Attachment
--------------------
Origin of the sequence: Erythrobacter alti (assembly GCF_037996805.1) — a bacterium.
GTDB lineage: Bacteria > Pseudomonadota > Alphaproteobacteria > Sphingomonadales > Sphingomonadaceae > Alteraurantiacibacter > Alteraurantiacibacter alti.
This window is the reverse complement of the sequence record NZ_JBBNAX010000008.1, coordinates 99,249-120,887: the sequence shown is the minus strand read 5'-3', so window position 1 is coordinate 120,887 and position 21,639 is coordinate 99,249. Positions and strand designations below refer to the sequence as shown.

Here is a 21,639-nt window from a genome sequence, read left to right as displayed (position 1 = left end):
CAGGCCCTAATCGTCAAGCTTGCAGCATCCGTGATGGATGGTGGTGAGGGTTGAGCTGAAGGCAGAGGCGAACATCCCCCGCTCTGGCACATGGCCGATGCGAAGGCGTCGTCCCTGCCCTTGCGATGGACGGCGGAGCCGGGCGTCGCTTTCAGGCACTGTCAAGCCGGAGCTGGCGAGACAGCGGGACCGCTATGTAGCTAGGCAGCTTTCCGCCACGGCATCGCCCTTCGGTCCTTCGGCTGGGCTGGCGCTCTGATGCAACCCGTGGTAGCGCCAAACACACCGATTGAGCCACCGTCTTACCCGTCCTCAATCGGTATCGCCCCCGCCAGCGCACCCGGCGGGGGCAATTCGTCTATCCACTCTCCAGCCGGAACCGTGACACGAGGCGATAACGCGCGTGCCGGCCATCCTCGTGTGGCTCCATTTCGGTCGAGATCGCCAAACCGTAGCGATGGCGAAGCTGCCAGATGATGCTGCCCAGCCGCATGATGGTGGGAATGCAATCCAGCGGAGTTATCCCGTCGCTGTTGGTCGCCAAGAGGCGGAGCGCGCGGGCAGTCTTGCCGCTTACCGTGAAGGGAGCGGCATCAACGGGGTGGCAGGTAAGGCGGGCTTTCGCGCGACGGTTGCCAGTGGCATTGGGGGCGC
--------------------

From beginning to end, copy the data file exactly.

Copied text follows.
Origin of the sequence: Erythrobacter alti (assembly GCF_037996805.1) — a bacterium.
GTDB lineage: Bacteria > Pseudomonadota > Alphaproteobacteria > Sphingomonadales > Sphingomonadaceae > Alteraurantiacibacter > Alteraurantiacibacter alti.
This window is the reverse complement of the sequence record NZ_JBBNAX010000008.1, coordinates 99,249-120,887: the sequence shown is the minus strand read 5'-3', so window position 1 is coordinate 120,887 and position 21,639 is coordinate 99,249. Positions and strand designations below refer to the sequence as shown.

Here is a 21,639-nt window from a genome sequence, read left to right as displayed (position 1 = left end):
CAGGCCCTAATCGTCAAGCTTGCAGCATCCGTGATGGATGGTGGTGAGGGTTGAGCTGAAGGCAGAGGCGAACATCCCCCGCTCTGGCACATGGCCGATGCGAAGGCGTCGTCCCTGCCCTTGCGATGGACGGCGGAGCCGGGCGTCGCTTTCAGGCACTGTCAAGCCGGAGCTGGCGAGACAGCGGGACCGCTATGTAGCTAGGCAGCTTTCCGCCACGGCATCGCCCTTCGGTCCTTCGGCTGGGCTGGCGCTCTGATGCAACCCGTGGTAGCGCCAAACACACCGATTGAGCCACCGTCTTACCCGTCCTCAATCGGTATCGCCCCCGCCAGCGCACCCGGCGGGGGCAATTCGTCTATCCACTCTCCAGCCGGAACCGTGACACGAGGCGATAACGCGCGTGCCGGCCATCCTCGTGTGGCTCCATTTCGGTCGAGATCGCCAAACCGTAGCGATGGCGAAGCTGCCAGATGATGCTGCCCAGCCGCATGATGGTGGGAATGCAATCCAGCGGAGTTATCCCGTCGCTGTTGGTCGCCAAGAGGCGGAGCGCGCGGGCAGTCTTGCCGCTTACCGTGAAGGGAGCGGCATCAACGGGGTGGCAGGTAAGGCGGGCTTTCGCGCGACGGTTGCCAGTGGCATTGGGGGCGC